Television/Film Producer Job Skills List and Examples

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Television and film producers are the unsung heroes of movies, TV programs, theatre, commercials, and other performing arts productions.

Some of the tasks producers may handle include managing schedules, coordinating locations, overseeing script rewrites, and arranging financing.

Television / Film Producers Job Responsibilities

Film and television producers and directors create movies, television shows, live theater, commercials, and other performing arts productions. Producers are responsible for making business and financial decisions, including raising money for the project and hiring the director and crew. Producers also set the budget and approve any significant changes to the project. 

There are many different potential responsibilities that can be part of the producer role. If there's a problem to solve or a question to answer, producers take the lead.

Job Outlook for Television / Film Producers 

According to the Bureau of Labor Statistics,159,000 people were employed as producers and directors in 2019; their median annual wage was $74,420. Career opportunities in this field are anticipated to grow by 10% by 2029.

Top Producer Skills

Here is a list of the five primary skillsets producers need to have, as well as examples of related skills used by successful producers. 

Organization / Scheduling 

Consider the number of people involved in a film-based project. From script doctors to storyboard artists to actors to craft services to editors—the staff required is huge.

Producers are often responsible for hiring. Subsequently, producers need to keep both staffers and the project on track. They create schedules and share information, so everyone knows where they need to be and what they need to do. Organization is vital to this role. Come prepared to interviews with examples of times you've created schedules and kept projects on deadline.

  • Analytical Skills
  • Assigning Tasks 
  • Delegating
  • Flexibility
  • Planning
  • Prioritizing
  • Time Management
  • Working in Fast-Paced Environment

Budgeting 

Once financing is arranged, producers need to ensure that the movie or TV show stays within its budget. Producers help set a budget for every department and then track spending as well. If you're applying for a job, mention the size of a budget you've managed, as well as describing how you successfully dealt with and resolved any budget-related problems.

  • Critical Thinking
  • Decision Making
  • Detail Orientation
  • Estimating Costs
  • Maintaining Relationships with Vendors
  • Securing Financing 

Problem Solving 

Unexpected problems are common during filming (as well as during the planning stages and post-production). Maybe an actor gets injured, or a location turns out not to work. The script may need unexpected rewrites, or there could even be a transportation strike in the city during filming.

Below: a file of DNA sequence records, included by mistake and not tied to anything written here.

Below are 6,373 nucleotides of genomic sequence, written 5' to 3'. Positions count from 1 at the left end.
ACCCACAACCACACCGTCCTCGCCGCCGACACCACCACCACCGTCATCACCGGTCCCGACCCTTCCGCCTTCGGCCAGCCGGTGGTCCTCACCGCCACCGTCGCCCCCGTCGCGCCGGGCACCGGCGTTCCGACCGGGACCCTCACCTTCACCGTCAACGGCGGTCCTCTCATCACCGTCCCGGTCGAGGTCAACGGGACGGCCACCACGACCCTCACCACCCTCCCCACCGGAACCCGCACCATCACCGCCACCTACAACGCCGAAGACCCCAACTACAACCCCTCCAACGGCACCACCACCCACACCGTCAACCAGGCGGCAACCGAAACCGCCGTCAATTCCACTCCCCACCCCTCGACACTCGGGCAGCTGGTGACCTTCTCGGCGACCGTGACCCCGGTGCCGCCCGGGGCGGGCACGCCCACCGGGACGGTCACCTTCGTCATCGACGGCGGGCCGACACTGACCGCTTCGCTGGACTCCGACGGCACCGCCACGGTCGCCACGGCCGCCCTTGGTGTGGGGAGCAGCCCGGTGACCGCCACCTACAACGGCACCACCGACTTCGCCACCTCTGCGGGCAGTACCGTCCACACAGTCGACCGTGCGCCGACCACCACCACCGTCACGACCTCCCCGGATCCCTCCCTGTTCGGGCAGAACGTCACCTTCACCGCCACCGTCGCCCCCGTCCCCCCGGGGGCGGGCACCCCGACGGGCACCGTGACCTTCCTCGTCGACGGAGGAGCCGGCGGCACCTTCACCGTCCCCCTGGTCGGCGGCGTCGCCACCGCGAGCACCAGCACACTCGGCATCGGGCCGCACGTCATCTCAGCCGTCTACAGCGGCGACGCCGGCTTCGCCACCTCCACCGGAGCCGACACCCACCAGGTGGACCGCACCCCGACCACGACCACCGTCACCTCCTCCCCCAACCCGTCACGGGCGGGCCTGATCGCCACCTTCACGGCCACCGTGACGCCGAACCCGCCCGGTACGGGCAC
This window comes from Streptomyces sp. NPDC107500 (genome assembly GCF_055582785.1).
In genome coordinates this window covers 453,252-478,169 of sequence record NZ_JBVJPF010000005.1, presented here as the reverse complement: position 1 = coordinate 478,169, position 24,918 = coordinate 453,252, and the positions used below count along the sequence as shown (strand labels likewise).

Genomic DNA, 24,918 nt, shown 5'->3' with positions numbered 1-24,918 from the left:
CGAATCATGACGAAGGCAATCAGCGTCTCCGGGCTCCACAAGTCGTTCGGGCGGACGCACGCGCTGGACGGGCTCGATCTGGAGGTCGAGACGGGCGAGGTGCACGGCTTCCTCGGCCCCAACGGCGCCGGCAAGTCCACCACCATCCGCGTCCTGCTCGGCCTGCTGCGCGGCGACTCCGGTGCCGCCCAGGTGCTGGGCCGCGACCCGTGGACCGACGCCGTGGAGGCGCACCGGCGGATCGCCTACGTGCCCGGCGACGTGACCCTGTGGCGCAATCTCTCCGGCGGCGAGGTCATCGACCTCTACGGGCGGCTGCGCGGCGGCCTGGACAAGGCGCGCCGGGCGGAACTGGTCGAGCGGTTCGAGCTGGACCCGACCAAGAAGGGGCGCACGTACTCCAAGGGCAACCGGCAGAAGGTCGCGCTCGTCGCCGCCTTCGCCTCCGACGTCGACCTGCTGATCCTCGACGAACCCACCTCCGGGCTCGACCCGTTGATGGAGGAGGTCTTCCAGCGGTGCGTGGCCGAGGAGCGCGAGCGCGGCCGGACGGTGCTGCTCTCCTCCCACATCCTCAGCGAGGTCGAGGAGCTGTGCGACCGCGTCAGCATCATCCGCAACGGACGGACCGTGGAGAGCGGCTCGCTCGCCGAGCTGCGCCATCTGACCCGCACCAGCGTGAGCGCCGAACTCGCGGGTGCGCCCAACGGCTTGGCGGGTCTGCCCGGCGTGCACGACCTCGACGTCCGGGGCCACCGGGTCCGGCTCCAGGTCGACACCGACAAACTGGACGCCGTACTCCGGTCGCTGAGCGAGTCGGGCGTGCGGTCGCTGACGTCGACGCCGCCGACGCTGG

Producers are responsible for removing roadblocks and coming up with new plans that get around problems.

When people have questions or concerns, producers have answers. In interviews, provide clear examples of your problem-solving abilities.

  • Aesthetic Judgement 
  • Creativity
  • Leadership
  • Mentoring
  • Research
  • Reviewing Modifications to Screenplays
  • Working Under Pressure

Multitasking 

Because producers wear so many hats and are responsible for many varied aspects of a production, multitasking is an essential skill. A producer may be working on the budget in the morning, then scheduling auditions in the afternoon. Being able to easily juggle many responsibilities, and switch from one task to another, is essential. 

  • Appraising Talent
  • Closing Deals
  • Evaluating Screenplays or Scripts
  • Generating Story Ideas
  • Managing Teams
  • Project Management
  • Recruiting Talent
  • Securing Rights to Intellectual Property
  • Selecting Stories
  • Supervisory Skills
  • Teamwork

Communication 

Producers need to have strong written and verbal communication skills. In your job application, you should talk about your communication style. Share examples of how you've shared information and handled communication break-downs. 

  • Assertiveness
  • Coaching
  • Collaboration
  • Editing
  • Explaining
  • Interpersonal Skills
  • Interviewing
  • Listening
  • Motivating Others
  • Negotiating
  • Networking
  • Pitching Concepts to Prospects
  • Presenting
  • Social Media
  • Verbal Communications
  • Writing

How to Make Your Skills Stand Out

Use Keywords in Your Resume The most important place to incorporate these skill words is in your resume. Try to employ some of these keywords both in your initial summary of qualifications and in the work history section of your resume.

Add Examples to Your Cover Letter You can also use these phrases in your cover letter, mentioning one or two of these skills in the body of the letter. Be sure to provide specific examples of times when you demonstrated these skills at work, as well. If there are specific skills mentioned in the job posting, make a point of echoing and highlighting these in your letter.

Share Your Skills During Job Interviews A third opportunity to mention these skill words is in your job interviews. Make sure you have at least one example of a time you used each of the top five skillsets listed here to share with employers.

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